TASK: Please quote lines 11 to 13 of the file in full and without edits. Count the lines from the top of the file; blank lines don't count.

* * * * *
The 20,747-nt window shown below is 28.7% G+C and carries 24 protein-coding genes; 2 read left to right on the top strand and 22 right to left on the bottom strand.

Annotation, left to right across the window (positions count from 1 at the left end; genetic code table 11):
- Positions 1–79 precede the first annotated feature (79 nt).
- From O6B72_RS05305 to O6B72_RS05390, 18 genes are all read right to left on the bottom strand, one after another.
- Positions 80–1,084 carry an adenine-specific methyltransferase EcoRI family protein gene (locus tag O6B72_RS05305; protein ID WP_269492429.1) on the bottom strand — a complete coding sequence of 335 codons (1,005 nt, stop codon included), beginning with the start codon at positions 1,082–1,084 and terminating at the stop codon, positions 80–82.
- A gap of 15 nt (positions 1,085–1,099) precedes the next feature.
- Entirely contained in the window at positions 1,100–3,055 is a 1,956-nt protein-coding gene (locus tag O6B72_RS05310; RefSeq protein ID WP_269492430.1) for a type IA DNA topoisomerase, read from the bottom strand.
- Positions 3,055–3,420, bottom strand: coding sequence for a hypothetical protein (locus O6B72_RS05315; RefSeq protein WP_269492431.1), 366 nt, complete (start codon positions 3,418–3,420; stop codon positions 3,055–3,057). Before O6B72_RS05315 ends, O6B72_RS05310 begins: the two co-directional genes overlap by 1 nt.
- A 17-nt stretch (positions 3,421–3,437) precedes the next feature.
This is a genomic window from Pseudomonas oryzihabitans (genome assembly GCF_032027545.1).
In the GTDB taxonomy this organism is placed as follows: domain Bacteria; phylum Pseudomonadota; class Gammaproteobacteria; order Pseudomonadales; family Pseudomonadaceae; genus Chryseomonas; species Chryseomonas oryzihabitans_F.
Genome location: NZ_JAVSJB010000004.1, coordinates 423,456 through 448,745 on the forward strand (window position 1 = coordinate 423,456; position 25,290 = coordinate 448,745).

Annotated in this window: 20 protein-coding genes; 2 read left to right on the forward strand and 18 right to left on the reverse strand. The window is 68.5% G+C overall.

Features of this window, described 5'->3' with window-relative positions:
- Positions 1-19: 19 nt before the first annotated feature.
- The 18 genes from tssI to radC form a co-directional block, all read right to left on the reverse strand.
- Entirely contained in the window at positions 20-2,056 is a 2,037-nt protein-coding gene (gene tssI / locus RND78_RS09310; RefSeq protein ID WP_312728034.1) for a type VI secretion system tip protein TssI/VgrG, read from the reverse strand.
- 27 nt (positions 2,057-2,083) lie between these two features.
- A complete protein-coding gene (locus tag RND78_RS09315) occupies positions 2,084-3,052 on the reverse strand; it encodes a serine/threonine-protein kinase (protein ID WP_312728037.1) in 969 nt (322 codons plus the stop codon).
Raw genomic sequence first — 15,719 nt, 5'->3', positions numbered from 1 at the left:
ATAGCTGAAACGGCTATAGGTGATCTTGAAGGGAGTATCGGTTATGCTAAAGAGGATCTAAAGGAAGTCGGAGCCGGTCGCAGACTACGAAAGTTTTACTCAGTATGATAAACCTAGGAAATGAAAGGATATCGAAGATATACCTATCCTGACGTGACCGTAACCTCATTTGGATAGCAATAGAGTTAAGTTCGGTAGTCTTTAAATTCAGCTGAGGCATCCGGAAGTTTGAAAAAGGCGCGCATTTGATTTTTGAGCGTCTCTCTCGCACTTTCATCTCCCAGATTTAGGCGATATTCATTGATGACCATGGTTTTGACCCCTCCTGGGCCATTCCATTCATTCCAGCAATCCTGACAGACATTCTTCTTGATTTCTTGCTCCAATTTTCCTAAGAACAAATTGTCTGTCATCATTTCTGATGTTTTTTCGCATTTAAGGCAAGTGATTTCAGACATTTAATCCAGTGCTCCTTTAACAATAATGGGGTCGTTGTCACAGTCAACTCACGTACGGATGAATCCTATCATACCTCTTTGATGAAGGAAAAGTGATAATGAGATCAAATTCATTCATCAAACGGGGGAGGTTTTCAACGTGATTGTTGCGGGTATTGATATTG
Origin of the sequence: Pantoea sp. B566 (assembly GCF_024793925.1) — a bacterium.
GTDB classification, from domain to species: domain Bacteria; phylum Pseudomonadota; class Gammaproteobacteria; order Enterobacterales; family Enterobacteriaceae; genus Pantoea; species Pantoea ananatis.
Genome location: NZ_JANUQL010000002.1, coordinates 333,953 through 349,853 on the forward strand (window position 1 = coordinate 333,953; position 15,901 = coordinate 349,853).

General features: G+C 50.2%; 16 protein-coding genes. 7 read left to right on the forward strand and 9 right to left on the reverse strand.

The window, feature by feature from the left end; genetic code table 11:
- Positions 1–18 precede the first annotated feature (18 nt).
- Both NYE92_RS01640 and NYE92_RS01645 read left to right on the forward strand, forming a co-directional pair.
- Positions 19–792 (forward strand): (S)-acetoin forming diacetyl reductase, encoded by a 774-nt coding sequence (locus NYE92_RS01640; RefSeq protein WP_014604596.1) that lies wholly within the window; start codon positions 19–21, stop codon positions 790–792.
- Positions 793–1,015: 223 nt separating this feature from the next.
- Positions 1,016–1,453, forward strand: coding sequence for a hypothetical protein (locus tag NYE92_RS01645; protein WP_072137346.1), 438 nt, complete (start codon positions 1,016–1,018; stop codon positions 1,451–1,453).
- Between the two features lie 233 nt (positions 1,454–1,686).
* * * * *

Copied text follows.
In the GTDB taxonomy this organism is placed as follows: domain Bacteria; phylum Pseudomonadota; class Gammaproteobacteria; order Pseudomonadales; family Pseudomonadaceae; genus Chryseomonas; species Chryseomonas oryzihabitans_F.
Genome location: NZ_JAVSJB010000004.1, coordinates 423,456 through 448,745 on the forward strand (window position 1 = coordinate 423,456; position 25,290 = coordinate 448,745).

Annotated in this window: 20 protein-coding genes; 2 read left to right on the forward strand and 18 right to left on the reverse strand. The window is 68.5% G+C overall.